Black YouTube Users Accuse Google Of Restricting Videos Based On Race

Four black content creators have sued YouTube for allegedly engaging in race-based discrimination by restricting and de-monetizing videos that carry titles or tags like “black lives matter,” “racism,” and “white supremacy.”

In a class-action complaint filed last week in federal court in San Jose, YouTube users Kimberly Carleste Newman, Lisa Cabrera, Catherine Jones, and Denotra Nicole Lewis allege that the company uses artificial intelligence, algorithms and other filtering tools “to limit or prevent revenue generation from videos” based on racial identity or viewpoint.

Google's YouTube “knowingly used and continue to use discriminatory content filtering review tools and procedures that 'target' plaintiffs and other persons similarly situated, for access restrictions because they are African American, persons of color, or are identified by defendants as having an ethnicity or other personal immutable traits and/or viewpoints, not because the actual video content or material violates YouTube’s purportedly neutral content rules,” the lawsuit alleges.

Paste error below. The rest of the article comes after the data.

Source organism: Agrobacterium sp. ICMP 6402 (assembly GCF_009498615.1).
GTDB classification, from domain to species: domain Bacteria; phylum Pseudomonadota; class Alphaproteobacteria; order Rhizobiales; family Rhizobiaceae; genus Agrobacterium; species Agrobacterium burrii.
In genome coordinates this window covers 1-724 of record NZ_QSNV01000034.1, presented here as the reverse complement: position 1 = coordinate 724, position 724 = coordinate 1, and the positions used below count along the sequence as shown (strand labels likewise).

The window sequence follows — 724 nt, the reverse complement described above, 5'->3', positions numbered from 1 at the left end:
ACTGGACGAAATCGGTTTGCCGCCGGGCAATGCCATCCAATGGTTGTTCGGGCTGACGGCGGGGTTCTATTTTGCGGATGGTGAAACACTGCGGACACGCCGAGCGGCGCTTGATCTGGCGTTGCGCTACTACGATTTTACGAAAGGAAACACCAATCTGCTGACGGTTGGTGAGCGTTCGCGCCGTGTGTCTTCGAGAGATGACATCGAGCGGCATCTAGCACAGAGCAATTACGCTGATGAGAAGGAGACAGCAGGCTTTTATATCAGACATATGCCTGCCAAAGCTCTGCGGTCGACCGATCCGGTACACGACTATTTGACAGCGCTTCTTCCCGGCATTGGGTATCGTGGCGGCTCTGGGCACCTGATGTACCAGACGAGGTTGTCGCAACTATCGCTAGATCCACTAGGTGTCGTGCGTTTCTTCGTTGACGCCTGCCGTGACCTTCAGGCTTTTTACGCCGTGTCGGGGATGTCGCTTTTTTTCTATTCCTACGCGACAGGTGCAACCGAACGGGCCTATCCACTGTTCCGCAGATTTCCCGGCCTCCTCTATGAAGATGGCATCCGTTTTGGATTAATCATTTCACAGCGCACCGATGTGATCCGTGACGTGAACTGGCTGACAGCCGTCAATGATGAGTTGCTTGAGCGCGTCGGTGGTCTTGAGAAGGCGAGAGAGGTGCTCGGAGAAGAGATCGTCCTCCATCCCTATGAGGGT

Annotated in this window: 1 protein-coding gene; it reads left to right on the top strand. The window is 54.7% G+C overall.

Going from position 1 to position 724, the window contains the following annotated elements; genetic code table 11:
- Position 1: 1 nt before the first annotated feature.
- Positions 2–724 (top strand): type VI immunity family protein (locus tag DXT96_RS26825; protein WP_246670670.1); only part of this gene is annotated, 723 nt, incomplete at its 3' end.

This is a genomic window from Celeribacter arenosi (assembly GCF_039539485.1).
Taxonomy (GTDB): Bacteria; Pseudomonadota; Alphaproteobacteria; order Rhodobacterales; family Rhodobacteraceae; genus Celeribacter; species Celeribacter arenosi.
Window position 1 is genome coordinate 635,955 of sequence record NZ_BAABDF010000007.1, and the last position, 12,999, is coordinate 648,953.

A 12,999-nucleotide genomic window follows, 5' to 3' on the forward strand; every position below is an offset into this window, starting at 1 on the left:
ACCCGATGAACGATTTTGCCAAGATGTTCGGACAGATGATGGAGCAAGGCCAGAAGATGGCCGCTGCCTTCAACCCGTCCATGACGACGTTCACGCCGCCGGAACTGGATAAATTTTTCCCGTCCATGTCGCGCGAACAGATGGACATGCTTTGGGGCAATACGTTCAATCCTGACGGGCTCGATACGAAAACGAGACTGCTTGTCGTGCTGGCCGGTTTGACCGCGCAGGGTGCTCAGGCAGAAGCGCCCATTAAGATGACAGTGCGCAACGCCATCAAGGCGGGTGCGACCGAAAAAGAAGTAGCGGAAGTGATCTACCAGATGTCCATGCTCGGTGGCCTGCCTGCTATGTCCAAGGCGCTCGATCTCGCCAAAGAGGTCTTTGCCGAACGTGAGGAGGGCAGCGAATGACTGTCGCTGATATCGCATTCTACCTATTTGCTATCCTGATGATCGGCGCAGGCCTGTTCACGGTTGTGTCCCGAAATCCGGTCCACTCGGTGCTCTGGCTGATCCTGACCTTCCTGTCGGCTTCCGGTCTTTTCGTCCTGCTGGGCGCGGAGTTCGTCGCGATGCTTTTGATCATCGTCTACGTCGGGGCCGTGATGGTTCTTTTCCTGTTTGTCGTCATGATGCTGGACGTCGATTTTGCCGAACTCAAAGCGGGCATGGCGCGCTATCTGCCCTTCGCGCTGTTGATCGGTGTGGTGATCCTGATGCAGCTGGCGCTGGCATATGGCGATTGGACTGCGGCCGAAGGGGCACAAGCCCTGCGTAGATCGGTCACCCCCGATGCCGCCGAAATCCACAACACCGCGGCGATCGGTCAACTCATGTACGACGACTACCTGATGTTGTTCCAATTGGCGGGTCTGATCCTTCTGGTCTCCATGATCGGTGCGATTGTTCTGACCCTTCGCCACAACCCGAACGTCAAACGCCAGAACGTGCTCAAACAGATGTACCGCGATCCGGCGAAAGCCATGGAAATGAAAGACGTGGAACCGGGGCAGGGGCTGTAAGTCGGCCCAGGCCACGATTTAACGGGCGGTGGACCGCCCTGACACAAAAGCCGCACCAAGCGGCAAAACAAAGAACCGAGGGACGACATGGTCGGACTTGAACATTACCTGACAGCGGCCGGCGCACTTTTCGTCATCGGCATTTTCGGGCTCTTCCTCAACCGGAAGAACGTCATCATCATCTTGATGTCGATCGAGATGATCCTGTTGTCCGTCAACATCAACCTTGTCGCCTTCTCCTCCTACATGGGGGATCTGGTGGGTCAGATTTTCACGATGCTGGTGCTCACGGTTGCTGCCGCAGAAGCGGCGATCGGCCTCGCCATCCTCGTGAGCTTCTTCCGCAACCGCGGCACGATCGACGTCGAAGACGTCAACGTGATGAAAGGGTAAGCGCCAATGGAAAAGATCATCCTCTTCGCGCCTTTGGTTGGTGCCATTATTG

Newman and the other plaintiffs are not the first to accuse Google of viewpoint discrimination.

For example, Prager University sued YouTube for allegedly violating the First Amendment by de-monetizing and restricting access to conservative clips.

In that matter, the 9th Circuit Court of Appeals ruled in February that Google is not bound by the First Amendment's prohibition against censorship, because the First Amendment only applies to government entities and not private companies like YouTube.

But Prager's complaint, unlike the one filed last week, did not also accuse Google of violating federal laws that prohibit race-based discrimination.

The new class-action complaint comes as web companies' content practices are under increased scrutiny.

Last month, President Trump issued an executive order that aims to task the Federal Communications Commission with developing regulations to link web companies' legal protections to their content moderation policies.

For years, Trump and conservative voices have accused tech companies of attempting to squelch right-wing views -- despite a lack of empirical evidence that companies treat speech by conservatives differently than speech by liberals.

New York Law School professor Ari Waldman, who has studied the issue, told lawmakers in 2018 that web companies don't appear to be suppressing speech based on political views.

"Lots of content gets filtered out, but no more so from the right than from the left," Waldman testified to Congress.

"When victims of racist, homophobic, and sexist tweets and comments post those comments to call out the aggressors, it is often the victims that are suspended or banned," he stated. "Activists associated with the Black Lives Matter movement have reported just as many if not more take downs of images discussing racism and police brutality than any of the anecdotal evidence of suspensions or take downs on the right."

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